"Babyface" – the nickname that is inscribed on her gumshield – is one of those people it is impossible not to like. Few of London's winners have been embraced with as much affection. It is hard to believe that this diminutive, dimpled slip of energy is such a spitfire in the ring, though she will remind you: "Our boxing is not like the men's. It's more thoughtful, more technical. It's not just, 'Get in there and hurt someone'." Though Ms Cancan and the others Adams biffed along the way may demur.

Devotion to boxing has left little scope for hobbies or serious boyfriends ("no time for that stuff"), though Adams does have an adoring male in her life, her one-year-old Doberman, Dexter. For the duration of the Games he had to be put in kennels, where she arranged for a TV to be installed "so he could watch my fights".

She added: "He was barking and going crazy when I was boxing. There's a video of it on YouTube. Apparently he is the next big sensation."

At least her new-found celebrity is helping put a few pounds in her purse; she was largely supported by mum before the Lottery funding came along, adding a bit extra as a television extra and occasional painter and decorator. She has also trained as a stuntwoman, and would like to develop her thespian aspirations when she eventually quits boxing.

Now she has an agent – the same one as Olympic super-heavyweight champion Anthony Joshua – to help organise her schedule and make the most of her popularity. Like fellow pugilistic pioneer Katy Taylor, the Irish lightweight regarded as the world's foremost female boxer, Adams says she will not be turning professional. "A couple of people have spoken to me about it but I'm staying amateur," she said.

Forget any Million Dollar Baby talk: there is no fortune be made on the female circuits in Europe and America. "All I want is to keep boxing for Great Britain and inspire others," she explained.

She is already back in training at Team GB headquarters in Sheffield, though she will not box again before 2013. Next up are the European Championships, then come the 2014 Commonwealth Games, where women's boxing will debut. Two years later it will be Rio, where she wants to defend her Olympic title.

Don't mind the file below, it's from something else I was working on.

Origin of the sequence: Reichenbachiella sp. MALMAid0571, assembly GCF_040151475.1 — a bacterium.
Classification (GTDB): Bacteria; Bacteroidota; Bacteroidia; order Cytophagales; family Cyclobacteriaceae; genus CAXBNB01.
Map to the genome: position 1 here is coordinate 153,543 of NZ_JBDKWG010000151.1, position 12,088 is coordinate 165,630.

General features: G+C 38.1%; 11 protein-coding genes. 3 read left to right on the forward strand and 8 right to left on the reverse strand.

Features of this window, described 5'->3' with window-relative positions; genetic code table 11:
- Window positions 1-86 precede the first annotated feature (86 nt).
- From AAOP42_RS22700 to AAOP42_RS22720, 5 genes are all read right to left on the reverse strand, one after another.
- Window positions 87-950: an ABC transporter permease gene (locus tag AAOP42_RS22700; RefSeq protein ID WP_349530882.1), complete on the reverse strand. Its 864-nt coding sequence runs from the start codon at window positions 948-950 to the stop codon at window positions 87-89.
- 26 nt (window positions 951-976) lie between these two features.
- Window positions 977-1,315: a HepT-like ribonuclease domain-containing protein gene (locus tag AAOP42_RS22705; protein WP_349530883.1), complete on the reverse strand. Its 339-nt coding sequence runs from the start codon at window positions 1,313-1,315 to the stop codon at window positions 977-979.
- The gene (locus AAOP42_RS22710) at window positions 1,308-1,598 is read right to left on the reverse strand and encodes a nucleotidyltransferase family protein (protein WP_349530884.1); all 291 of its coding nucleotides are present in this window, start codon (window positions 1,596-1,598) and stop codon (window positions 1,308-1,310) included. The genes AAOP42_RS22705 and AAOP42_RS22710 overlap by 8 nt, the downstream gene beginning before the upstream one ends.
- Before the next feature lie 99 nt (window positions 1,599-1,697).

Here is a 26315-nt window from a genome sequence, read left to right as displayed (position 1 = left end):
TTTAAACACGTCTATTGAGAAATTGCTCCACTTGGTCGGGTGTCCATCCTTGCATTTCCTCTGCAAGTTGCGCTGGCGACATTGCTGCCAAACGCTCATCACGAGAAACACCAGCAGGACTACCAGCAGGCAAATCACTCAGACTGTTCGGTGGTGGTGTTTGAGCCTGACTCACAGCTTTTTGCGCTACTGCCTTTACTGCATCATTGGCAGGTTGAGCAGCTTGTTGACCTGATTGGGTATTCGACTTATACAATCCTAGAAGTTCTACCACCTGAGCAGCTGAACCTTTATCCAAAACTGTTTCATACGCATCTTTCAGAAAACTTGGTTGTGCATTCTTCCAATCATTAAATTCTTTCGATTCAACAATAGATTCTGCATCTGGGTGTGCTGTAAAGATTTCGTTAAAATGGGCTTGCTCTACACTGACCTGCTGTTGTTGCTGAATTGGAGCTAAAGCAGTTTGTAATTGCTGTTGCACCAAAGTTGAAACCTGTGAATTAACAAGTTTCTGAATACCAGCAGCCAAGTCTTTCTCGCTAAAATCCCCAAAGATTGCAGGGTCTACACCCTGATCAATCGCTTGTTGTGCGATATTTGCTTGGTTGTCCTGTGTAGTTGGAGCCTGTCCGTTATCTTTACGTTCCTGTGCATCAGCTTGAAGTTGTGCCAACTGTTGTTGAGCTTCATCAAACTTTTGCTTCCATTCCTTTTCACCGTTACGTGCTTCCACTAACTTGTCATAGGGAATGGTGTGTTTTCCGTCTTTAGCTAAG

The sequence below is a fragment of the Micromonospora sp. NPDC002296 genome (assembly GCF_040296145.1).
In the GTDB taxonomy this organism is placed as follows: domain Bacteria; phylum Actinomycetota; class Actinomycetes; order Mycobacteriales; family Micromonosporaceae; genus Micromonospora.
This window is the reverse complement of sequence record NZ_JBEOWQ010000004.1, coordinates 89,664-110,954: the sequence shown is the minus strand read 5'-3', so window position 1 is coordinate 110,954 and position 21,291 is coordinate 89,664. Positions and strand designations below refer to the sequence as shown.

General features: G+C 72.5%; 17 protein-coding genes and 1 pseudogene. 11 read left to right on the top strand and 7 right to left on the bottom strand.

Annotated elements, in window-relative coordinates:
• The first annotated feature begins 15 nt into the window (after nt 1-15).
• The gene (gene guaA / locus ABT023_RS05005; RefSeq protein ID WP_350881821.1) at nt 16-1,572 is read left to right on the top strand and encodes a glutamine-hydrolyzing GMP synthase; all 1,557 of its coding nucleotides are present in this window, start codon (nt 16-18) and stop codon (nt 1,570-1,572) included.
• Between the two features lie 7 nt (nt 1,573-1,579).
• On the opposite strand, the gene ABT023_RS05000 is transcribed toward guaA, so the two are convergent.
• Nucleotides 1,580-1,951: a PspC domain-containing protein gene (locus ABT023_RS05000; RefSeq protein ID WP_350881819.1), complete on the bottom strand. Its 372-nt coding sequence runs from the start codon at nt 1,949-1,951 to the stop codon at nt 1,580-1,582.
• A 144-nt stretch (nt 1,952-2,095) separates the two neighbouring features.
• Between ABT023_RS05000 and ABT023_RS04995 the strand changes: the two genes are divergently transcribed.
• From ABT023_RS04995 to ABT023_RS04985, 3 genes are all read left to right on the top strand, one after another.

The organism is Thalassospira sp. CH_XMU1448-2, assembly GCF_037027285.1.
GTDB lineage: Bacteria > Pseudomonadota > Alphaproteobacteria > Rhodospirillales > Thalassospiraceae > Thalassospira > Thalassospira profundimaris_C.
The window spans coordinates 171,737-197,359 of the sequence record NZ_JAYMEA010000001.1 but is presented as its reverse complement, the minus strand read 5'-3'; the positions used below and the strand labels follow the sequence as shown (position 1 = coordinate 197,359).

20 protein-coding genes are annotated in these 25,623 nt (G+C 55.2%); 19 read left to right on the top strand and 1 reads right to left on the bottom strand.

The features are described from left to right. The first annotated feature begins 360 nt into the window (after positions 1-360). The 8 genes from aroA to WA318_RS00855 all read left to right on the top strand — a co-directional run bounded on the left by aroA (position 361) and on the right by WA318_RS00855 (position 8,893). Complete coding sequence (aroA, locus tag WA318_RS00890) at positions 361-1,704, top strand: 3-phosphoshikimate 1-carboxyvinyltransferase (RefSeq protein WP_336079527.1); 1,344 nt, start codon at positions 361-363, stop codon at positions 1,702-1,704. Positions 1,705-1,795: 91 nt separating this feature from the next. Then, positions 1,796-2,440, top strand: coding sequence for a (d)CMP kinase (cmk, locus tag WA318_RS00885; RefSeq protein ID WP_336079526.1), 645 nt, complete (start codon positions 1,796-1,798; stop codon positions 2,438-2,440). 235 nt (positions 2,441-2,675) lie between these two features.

When she has stopped showing off her medal on demand, she plans to give it to her mum so she can get it framed for a wall at her house.

Home is a quiet cul-de-sac near the city centre, where last Friday Adams held a family party to celebrate her 30th birthday. Tomorrow she will be travelling down to London again for her next public appearance, at the Pride of Britain Awards. Rather appropriate, that.

Round of engagements fit for a champion

9 Aug Wins Olympic women's flyweight boxing final

13 Aug Honoured by Leeds City Council

14 Aug Appears on Alan Carr: Chatty Man, Channel 4 TV show

15 Aug Photo shoot, Hello! magazine

18 Aug Lunch at West Ham game with vice-chairman Karren Brady

19 Aug Sunday Brunch, Channel 4

20 Aug Gold postbox inauguration, Leeds

24 Aug Launch of Make Mine Milk campaign

4 Sept This Morning, ITV. Photo shoot, Heat magazine

7 Sept Daybreak, ITV

18 Sept Takes part in Dame Kelly Holmes Legacy Trust Day

20 Sept Visits Brazil with Prime Minister

30 Sept Speaks at Labour Party Conference, Manchester

11 Oct 8 Out Of 10 Cats, Channel 4

15 Oct Receives Services to Boxing award at Boxing Writers' Club dinner, London

20 Oct Charity fundraiser with Ricky Hatton, Haringey Boxing Club

23 Oct Buckingham Palace reception with the Queen

26 Oct 30th birthday party, Leeds

29 Oct Scheduled to appear at Pride of Britain Awards